The physician’s order helps establish the medical necessity for the service.
Recently, an ophthalmology practice purchased a scanning computerized ophthalmic diagnostic imager (SCODI). Because the physician has been ordering these tests on most glaucoma patients, the technician decides to perform the test in advance of the patient seeing the doctor for a glaucoma follow-up exam. She believes this is a more efficient use of time since the physician will almost certainly want the patient tested.
In this instance, the physician is unaware that the test was performed and does not see the test printout. No interpretation of the test exists in the patient record. Since the technician noted the test on the encounter form (also known as the superbill), the claim for today’s visit includes SCODI for both eyes (92135-50) and an office visit.
Is billing for the SCODI appropriate?
The definition in the CPT book for 92135 is “Scanning computerized ophthalmic diagnostic imaging (eg, scanning laser) with interpretation and report, unilateral.” The CPT book describes interpretation and report under the special ophthalmological services section as follows:
“Interpretation and report by the physician is an integral part of special ophthalmological services where indicated. Technical procedures (which may or may not be performed by the physician personally) are often part of the service, but should not be mistaken to constitute the service itself.”
The phrase “with interpretation and report” is found in the description of many ophthalmic diagnostic tests. This does not mean that a lengthy or dictated report is required. It does mean that the physician must look at the results of the test, make an interpretation and place a notation in the patient’s medical record within a short time of the test results being available. Best practices stipulate that interpretation of a diagnostic test includes the following:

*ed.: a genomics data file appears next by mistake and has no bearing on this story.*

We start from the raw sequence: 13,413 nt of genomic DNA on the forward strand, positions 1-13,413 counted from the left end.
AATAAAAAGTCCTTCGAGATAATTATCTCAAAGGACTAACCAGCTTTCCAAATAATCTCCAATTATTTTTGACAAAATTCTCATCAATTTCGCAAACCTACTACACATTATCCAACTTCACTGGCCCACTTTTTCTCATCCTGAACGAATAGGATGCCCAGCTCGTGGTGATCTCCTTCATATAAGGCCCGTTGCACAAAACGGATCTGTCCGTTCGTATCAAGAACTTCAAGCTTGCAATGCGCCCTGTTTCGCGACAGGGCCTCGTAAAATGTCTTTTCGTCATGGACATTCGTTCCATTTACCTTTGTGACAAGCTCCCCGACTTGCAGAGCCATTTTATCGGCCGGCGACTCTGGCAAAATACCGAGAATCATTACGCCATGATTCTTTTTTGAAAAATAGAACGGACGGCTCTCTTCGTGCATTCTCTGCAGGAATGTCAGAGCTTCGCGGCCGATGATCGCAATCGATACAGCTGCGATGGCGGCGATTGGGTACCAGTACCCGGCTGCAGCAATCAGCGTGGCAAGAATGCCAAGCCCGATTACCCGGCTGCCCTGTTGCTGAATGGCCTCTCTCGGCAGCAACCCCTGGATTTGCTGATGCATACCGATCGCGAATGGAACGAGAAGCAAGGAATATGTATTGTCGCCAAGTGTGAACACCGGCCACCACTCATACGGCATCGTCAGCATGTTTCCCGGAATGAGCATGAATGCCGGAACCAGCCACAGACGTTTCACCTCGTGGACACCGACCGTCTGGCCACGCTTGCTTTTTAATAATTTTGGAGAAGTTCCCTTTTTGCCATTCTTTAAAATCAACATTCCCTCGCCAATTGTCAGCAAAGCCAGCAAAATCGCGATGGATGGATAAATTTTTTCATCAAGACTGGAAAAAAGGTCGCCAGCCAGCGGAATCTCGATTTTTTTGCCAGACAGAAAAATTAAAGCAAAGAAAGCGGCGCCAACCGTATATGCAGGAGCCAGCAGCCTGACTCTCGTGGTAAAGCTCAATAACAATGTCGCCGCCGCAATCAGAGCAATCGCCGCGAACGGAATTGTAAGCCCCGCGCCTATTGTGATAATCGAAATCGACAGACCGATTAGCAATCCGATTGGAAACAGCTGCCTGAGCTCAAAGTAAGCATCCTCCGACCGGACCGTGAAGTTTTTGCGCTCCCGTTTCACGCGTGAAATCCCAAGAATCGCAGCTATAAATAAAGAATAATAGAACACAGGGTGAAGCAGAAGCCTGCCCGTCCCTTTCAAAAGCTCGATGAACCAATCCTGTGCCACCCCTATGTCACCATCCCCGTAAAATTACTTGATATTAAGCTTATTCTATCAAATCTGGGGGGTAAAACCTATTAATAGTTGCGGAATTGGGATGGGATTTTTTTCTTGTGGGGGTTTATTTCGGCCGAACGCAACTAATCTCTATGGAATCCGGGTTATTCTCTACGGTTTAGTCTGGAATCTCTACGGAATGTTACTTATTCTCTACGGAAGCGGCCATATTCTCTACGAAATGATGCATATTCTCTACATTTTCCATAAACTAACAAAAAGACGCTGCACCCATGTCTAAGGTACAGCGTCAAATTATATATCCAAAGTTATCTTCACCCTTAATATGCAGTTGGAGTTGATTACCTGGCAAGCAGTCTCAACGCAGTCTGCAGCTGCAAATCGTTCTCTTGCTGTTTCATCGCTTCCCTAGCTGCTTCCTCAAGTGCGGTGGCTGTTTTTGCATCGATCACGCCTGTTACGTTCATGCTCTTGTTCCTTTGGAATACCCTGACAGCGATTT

An assessment of whether the test was reliable;
The results of the test, including noteworthy findings (if any);
Implications of the test, including diagnosis (if possible);
The impact of the test results on the patient’s treatment and/or prognosis; and
The physician’s signature.
An interpretation may be written on a separate page in the medical record, as a discrete entry together with other evaluation and management services, or in the blank space on the printout of the test results (eg, the SCODI).
In this case, the physician did not review the SCODI. No report exists. At a minimum, the professional component would be considered an overpayment. The technical component may also be denied, under the theory that without the interpretation the service was of no value to the patient.
Furthermore, no order exists in the patient’s chart for the SCODI. All diagnostic tests require a physician’s order. It is usually noted as part of the plan in the medical record. It may be a notation as simple as “SCODI today.” While a “standing order” may improve office efficiency, it usually creates problems with reimbursement.
Reimbursement for diagnostic tests depends on the appropriateness of and medical necessity for the service. Medicare’s policy, in CFR 42 §410.32, states, “All diagnostic x-ray tests, diagnostic laboratory tests and other diagnostic tests must be ordered by the physician who is treating the beneficiary, that is, the physician who furnishes a consultation or treats a beneficiary for a specific medical problem and who uses the results in the management of the beneficiary’s specific medical problem. Tests not ordered by the physician who is treating the beneficiary are not reasonable and necessary.”
The physician’s order helps establish the medical necessity, providing the rationale or justification for the service. Tests performed from a standing order often result in a medically unnecessary service or routine service being performed.
Even though medical necessity may be supported due to the patient’s condition, failure to have a specific order or interpretation in the record leaves no documentation to support the claim.